What Are Bones For?
frame, protection, bone marrow, osteocyte
Musculoskeletal System Unit
Can you tap your foot, bounce a ball, pat your head and stomp your other foot all at once? Now, how about adding 202 more moves to that? Well, did you know that you probably do this every day? That is how many bones you carry around in your body. If you dance or play a sport, you may be moving all the 206 bones in your body at the same time!
Now that we have the frame up why don't we put a roof on this.
Some bugs have their skeletons, or all their bones, on the outside of their bodies, but our skeletons are safely hidden inside of us. If you were to build a dog house, you might first use boards to build a square box, called a frame. A frame is what holds something up and gives it shape. Then you might cover the square frame with flat pieces of wood to keep rain off of your dog. Your skeleton is like the square box, giving your body its shape.
If you were to rip open your arm to look at your bones, the first thing you would see is a thin, skin-like covering which is the part that feels pain when you break your bone. The smooth, white layer under that is hard and very strong. This part keeps your bones from breaking. In the middle of the bone, you would see something that looks like a sponge but is tough like a chain link fence.
We may want to thank our bones for holding our bodies up, but that is not all that they do. They are like busy bus stations where some of the most important jobs in our body are taking place. In the middle of some of your bones there is this red stuff that looks like jam called bone marrow. Bone marrow makes red blood cells and other cells that protect your body from sickness. Blood is very important because it carries the things we need to every cell in our body, and it carries the things they don't need away from them.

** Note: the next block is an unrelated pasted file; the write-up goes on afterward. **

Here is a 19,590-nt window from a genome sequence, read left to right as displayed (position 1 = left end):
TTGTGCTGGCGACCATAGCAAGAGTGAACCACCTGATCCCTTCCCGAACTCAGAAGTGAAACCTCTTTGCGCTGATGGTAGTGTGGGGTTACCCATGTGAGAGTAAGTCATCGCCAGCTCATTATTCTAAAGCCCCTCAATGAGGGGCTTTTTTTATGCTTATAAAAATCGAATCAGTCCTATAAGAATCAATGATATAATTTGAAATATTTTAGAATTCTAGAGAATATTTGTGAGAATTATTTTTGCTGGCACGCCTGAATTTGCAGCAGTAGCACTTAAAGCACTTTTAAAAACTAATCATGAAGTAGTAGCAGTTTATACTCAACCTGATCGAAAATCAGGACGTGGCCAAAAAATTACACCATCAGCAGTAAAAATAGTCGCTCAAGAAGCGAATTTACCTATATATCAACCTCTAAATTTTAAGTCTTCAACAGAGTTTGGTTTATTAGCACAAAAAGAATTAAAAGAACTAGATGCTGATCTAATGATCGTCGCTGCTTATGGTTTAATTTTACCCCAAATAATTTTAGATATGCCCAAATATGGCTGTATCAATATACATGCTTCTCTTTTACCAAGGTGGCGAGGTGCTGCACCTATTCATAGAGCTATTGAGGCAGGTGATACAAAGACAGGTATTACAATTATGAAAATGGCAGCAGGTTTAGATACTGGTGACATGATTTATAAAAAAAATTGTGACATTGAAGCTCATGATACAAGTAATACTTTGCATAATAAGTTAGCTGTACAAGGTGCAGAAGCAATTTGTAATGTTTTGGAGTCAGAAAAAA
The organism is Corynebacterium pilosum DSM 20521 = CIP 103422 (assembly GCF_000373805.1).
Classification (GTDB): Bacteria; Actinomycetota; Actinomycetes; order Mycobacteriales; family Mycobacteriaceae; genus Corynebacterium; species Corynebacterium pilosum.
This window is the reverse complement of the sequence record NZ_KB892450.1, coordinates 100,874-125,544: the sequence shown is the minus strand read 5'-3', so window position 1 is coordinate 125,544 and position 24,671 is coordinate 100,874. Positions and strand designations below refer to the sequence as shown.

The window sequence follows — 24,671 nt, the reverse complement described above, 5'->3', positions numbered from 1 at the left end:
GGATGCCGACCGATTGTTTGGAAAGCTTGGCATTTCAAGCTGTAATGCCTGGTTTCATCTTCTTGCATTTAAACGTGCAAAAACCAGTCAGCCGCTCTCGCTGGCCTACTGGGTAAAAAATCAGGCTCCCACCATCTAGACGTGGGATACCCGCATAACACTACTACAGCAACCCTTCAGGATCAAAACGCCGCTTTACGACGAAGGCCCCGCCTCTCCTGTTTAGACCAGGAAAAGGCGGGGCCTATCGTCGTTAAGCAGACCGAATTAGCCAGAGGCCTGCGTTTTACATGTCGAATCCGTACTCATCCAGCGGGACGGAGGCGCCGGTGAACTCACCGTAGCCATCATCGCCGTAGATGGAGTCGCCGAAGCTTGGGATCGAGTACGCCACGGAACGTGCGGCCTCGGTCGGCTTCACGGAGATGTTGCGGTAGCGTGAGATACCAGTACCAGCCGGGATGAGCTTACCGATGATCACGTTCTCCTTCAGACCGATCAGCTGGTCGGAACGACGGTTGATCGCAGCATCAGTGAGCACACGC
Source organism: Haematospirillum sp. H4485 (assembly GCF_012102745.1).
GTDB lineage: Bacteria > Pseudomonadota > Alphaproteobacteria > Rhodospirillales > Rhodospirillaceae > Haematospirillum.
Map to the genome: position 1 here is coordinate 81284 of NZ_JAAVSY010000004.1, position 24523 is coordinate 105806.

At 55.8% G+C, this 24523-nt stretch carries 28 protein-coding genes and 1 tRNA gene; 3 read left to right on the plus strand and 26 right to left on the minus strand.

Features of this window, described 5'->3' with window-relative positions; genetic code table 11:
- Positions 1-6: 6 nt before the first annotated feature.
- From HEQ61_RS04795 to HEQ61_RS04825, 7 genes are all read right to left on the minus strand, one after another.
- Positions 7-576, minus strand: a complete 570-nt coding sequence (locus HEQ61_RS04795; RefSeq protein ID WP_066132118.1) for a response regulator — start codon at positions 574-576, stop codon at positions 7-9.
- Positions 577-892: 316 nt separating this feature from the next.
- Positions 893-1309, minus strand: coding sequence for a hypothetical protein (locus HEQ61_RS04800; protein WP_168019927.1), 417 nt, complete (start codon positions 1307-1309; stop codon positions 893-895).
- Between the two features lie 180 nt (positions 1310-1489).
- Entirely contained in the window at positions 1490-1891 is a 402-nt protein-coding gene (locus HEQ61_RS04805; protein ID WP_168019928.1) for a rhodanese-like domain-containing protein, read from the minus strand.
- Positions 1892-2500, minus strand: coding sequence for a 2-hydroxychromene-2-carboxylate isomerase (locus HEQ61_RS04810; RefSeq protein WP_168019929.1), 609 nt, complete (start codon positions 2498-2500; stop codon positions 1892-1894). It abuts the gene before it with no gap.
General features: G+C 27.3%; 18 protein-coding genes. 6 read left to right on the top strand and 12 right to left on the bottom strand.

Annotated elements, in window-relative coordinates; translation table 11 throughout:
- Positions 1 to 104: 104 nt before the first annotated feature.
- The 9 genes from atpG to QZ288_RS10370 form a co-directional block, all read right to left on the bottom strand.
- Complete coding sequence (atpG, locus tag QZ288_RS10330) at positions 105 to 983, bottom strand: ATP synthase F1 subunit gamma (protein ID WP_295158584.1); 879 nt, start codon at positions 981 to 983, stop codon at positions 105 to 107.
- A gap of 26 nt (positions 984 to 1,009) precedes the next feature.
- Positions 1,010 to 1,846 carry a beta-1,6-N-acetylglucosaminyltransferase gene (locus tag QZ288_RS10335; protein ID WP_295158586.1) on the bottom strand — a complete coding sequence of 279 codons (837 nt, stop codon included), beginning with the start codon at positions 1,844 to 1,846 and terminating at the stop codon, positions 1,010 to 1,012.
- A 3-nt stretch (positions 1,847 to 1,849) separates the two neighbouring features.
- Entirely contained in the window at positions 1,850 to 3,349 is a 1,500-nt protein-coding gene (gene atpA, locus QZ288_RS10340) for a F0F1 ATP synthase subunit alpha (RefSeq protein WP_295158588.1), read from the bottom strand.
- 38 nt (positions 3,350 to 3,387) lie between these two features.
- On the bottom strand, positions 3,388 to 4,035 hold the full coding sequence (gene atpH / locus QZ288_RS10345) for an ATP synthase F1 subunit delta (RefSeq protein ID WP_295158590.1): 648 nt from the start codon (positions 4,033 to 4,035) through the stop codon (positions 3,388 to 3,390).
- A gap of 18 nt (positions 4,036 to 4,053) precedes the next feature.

Our skull and ribs protect many of our organs.
Many of your bones also do you a huge favor by keeping your insides safe. Your bones give your body protection, which means they keep them safe. Picture a scary movie with monsters that have their brains and their hearts on the outside of their bodies. Even though that would be kind of creepy, it would make it a lot easier to get rid of them. Thankfully, our brain is covered by our skull, kind of like a helmet. What about your ribs, what do you think they protect?
Not only is my skin soft but my bones are kind of soft too.
When you were a baby growing inside your mother, your bones started out soft and could bend like your ears. It is only after you were born and as you began to grow that they started to get hard and strong. People cannot walk as soon as they are born, but many baby animals can because their bones are already hard when they are born. Most of our bones are made of cells called osteocytes that fix up our bones to keep them healthy and strong. Have you ever seen someone fixing up an old building, taking out old floors and walls and putting new ones in? Well, in millions of spots all over your skeleton, you have groups of cells digging holes in your bones, getting rid of the old, worn out parts. This may not sound like a good thing, but it is a great thing because then new cells can move in and start making fresh, new bone!
Your bones are very strong and hold all of your weight. Your biggest bone which is found in your thigh can lift or hold something 30 times more than what it weighs. Can you lift 30 times your weight? Your smallest bone is in your ear, and without it, you would not be able to hear very well. Did you know that more than half of your bones are in your hands and feet and because of them you can pick things up, write, walk and run?
Just like your dog's house, your frame is very important. The bones that make up your frame give you shape and keep you from being a blob of Jello lying on the floor. So, do not forget to take good care of all 206 bones by eating healthy foods and playing outside. If you do, your frame will protect you just like your dog's house protects him.